Indeed. But simply trying to replace it with something else will not solve our problems either. The whole economic/social system you and I have grown up with is based exclusively on the assumption that there will always be an abundant supply of cheap energy. What has to change drastically is the economic model which has given us everything we know today; boom and bust, sustained growth, cheap or affordable medicine, cheap and abundant food transported all around the world etc. the truth is that we are running out of oil at exactly the same time as our underlying economic and political systems are decaying. We simply don't have time to just 'let go' of our dependency on oil, we don't have time to decentralize on such a scale as would be necessary to avoid the extreme consequences of a world unnable to sustain a decaying model. The basic lack of information to the wider public about the consequences of increased decline rates in the world's largest fields, (a massive 14% for Mexico's Cantarell field last year alone) means nobody is aware of the seriousness of the Peak Oil problem. We are just expecting normal decline rates of 3-4% per year, which would mean the world has to find approximately 3.87 million extra barrels a day, just to keep standing still, not a measly 200,000 or 300,000 which the Saudi's magnanimously promise ocassionally. In fact the decline rates are proving to be more like 4-5% a year world wide, which means that between 2005 and 20015 we would have to find the equivalent of 10 Ghawar fields (the Saudi super giant field) to keep up with present levels of consumption. So far, it has not been proven that any depleting fields are actually refilling, least of all at the huge quantities of crude needed to maintain our socio-cultural level. Sure, new discoveries are being made, however, none of them make much of a dent in the world's insatiable thirst for 85-86 Million barrels A DAY with which we are currently driving headlong over a cliff.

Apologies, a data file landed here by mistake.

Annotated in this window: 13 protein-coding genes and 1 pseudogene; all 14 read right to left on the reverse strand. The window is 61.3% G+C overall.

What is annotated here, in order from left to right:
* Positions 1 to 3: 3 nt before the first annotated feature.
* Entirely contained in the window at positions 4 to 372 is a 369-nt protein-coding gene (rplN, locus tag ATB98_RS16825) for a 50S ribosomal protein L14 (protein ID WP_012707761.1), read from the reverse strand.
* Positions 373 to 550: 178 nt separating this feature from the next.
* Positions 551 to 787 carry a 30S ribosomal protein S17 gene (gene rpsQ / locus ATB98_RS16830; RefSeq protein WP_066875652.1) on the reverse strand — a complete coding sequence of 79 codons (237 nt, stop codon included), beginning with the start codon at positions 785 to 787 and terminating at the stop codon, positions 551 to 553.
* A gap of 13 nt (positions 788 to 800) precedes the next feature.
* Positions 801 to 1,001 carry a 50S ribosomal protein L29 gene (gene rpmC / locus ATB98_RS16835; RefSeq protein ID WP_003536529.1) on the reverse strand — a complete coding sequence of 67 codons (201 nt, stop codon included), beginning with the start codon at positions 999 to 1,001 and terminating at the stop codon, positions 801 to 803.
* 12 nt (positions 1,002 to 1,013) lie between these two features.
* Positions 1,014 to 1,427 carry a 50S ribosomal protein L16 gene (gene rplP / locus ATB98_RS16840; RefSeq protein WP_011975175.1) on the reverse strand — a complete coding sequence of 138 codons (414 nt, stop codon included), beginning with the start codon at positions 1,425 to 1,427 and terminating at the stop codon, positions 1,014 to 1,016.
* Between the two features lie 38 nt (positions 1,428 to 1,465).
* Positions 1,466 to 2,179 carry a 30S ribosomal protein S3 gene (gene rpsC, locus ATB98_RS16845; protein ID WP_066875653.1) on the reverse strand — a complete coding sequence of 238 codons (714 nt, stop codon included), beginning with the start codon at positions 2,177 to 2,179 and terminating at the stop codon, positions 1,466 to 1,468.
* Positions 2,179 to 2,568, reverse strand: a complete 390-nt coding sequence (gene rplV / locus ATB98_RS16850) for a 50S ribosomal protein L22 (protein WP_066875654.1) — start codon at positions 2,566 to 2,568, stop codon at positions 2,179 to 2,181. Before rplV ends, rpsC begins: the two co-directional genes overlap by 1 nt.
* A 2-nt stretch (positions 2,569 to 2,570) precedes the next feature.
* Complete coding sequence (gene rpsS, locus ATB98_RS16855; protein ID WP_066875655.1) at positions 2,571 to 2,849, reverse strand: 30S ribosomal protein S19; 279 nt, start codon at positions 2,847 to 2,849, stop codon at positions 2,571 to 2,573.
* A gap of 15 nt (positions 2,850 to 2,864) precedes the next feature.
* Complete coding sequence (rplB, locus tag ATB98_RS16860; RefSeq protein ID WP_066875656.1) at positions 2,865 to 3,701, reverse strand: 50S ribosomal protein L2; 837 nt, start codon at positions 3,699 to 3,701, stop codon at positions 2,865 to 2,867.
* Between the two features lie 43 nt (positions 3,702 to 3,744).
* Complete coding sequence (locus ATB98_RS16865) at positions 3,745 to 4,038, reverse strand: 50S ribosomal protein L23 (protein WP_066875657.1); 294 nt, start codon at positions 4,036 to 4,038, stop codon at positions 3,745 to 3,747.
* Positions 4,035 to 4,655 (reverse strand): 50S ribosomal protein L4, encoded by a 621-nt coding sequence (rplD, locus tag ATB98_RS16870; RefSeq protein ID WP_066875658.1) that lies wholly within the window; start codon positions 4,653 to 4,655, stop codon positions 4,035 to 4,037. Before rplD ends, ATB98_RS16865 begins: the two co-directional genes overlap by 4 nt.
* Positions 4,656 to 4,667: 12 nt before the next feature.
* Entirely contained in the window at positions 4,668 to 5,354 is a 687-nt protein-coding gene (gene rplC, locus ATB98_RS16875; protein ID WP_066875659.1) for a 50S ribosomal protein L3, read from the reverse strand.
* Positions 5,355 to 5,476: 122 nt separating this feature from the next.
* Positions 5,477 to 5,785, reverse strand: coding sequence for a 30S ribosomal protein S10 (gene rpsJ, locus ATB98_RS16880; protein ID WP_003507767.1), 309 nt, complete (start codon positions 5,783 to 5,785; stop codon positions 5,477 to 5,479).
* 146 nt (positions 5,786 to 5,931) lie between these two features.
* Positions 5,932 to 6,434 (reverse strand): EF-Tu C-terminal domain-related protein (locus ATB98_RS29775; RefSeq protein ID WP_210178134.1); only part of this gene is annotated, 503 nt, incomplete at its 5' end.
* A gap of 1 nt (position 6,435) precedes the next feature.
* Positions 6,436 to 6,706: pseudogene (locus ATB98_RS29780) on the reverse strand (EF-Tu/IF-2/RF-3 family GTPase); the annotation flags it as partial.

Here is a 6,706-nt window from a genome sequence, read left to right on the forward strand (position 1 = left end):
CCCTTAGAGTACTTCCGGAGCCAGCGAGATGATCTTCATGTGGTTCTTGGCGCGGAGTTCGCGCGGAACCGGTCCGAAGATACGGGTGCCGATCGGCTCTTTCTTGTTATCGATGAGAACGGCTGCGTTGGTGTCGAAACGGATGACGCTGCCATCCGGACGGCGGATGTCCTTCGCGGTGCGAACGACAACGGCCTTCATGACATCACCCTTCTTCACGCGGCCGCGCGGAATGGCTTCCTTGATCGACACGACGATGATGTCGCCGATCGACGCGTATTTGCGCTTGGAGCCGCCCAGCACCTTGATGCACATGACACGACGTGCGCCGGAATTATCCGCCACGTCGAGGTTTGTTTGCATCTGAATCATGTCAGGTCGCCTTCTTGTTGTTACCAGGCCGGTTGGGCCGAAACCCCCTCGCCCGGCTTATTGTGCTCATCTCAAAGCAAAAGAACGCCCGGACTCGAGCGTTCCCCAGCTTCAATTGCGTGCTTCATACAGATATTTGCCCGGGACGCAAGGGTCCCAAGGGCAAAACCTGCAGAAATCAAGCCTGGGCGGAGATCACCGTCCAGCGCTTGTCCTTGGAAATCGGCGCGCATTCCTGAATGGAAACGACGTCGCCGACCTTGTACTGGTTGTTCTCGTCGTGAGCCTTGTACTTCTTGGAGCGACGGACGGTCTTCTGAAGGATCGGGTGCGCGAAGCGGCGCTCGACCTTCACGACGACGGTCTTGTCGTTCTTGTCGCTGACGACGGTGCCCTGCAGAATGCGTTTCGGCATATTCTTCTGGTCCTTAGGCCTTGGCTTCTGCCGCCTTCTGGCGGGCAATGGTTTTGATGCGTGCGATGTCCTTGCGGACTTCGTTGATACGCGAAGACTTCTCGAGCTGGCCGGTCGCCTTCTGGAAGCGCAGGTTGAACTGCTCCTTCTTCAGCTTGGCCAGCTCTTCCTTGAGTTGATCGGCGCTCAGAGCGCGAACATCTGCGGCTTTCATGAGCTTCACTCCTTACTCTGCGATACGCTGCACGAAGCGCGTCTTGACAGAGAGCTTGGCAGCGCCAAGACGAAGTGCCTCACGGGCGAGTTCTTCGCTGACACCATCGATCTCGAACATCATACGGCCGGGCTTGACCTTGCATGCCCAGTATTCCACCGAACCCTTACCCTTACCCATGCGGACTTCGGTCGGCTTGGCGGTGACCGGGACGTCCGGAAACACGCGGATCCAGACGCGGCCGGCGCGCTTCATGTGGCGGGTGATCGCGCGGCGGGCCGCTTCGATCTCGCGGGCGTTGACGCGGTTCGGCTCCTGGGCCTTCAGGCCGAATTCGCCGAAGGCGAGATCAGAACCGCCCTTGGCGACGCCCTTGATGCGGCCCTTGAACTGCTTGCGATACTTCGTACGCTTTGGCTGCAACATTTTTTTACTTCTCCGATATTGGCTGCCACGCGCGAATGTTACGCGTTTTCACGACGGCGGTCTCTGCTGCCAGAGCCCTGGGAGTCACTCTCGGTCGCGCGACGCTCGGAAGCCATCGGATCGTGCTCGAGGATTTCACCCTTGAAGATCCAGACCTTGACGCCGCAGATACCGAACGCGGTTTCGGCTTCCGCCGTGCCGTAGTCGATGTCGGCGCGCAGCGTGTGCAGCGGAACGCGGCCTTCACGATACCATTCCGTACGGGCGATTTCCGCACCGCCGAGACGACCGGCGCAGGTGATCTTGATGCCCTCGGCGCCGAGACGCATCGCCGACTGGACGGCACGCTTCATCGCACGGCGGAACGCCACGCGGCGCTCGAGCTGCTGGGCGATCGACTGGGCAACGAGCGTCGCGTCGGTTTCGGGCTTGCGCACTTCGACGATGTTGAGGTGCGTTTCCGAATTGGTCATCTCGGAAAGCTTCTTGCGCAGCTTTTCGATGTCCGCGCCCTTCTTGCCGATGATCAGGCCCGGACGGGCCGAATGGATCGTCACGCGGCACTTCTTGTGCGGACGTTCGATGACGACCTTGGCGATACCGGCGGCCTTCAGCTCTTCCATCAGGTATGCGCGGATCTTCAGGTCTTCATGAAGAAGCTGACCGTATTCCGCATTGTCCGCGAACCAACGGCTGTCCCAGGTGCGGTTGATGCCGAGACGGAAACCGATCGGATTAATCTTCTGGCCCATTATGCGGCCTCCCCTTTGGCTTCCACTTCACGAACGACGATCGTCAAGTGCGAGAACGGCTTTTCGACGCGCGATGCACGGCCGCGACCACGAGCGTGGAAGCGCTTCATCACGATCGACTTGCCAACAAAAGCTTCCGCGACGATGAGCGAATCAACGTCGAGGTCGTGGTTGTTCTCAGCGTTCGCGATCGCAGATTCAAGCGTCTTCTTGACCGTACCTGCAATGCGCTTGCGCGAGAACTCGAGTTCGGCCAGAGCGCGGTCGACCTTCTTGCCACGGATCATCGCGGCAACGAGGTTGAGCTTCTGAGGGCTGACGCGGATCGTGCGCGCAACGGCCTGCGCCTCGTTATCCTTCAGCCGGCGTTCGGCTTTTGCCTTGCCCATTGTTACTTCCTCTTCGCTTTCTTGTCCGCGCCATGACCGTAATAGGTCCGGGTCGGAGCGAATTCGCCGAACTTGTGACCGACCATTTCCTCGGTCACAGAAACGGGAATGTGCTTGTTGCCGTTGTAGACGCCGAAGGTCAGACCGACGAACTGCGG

Peddling stories of refilling oil wells, or other similar pseudo answers to this problem does everybody a huge disservice.
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Re: Peak Oil Myth?

Unread postby Forum Moderator » Thu Jul 10, 2008 11:35 am

Let's re-steer this thread in the direction of a finding a direct and cogent EU Planetary Science connection with the original post or it looks to be heading south to the NIAMI forum.

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Re: Peak Oil Myth?

Unread postby sol88 » Wed Jul 16, 2008 5:54 am

Let's re-steer this thread in the direction of a finding a direct and cogent EU Planetary Science connection with the original post or it looks to be heading south to the NIAMI forum.


Umm.... we are surounded by free electricity, trick is how do we use it down here on Earth?

I've been PEAK OIL aware for nearly 5 years now and lately I'm scared :o

I have but two names for were we went wrong EDISON T.E & MORGAN J.P

Where would we be now if TESLA and WESTINGHOUSE got to run the show?

Not staring at the sky while running towards the cliff :D

PS peak oil is what turned me onto the EU theory. In my hunt for our alternatives(Solar wind tidal etc etc), Tesla's vision and knowledge and the understanding that the Universe is electric have brought to me a greater understanding of how the "machine" works.

As above, so below!
“Black holes are where God divided by zero.” – Comedian Steven Wright
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Re: Peak Oil Myth?

Unread postby bdw000 » Sat Jul 19, 2008 5:30 am

I hope people are aware that "renewable oil" is not pseudo-science, but a real possibility, if not proven.

The well-known "buck-the-establishment" physicist Thomas Gold has written a good book, THE DEEP HOT BIOPSHPERE:

http://www.amazon.com/Deep-Hot-Biosphere-Fossil-Fuels/dp/0387952535/ref=pd_bbs_sr_1?ie=UTF8&s=books&qid=1216470047&sr=8-1

Methane is continuously "bubbling up" from inside the earth. Gold's hypothesis is that bacteria deep down convert methane into more complex organics, eventually leading to crude oil. This seems very much within the realm of possibility, if a tad unlikely.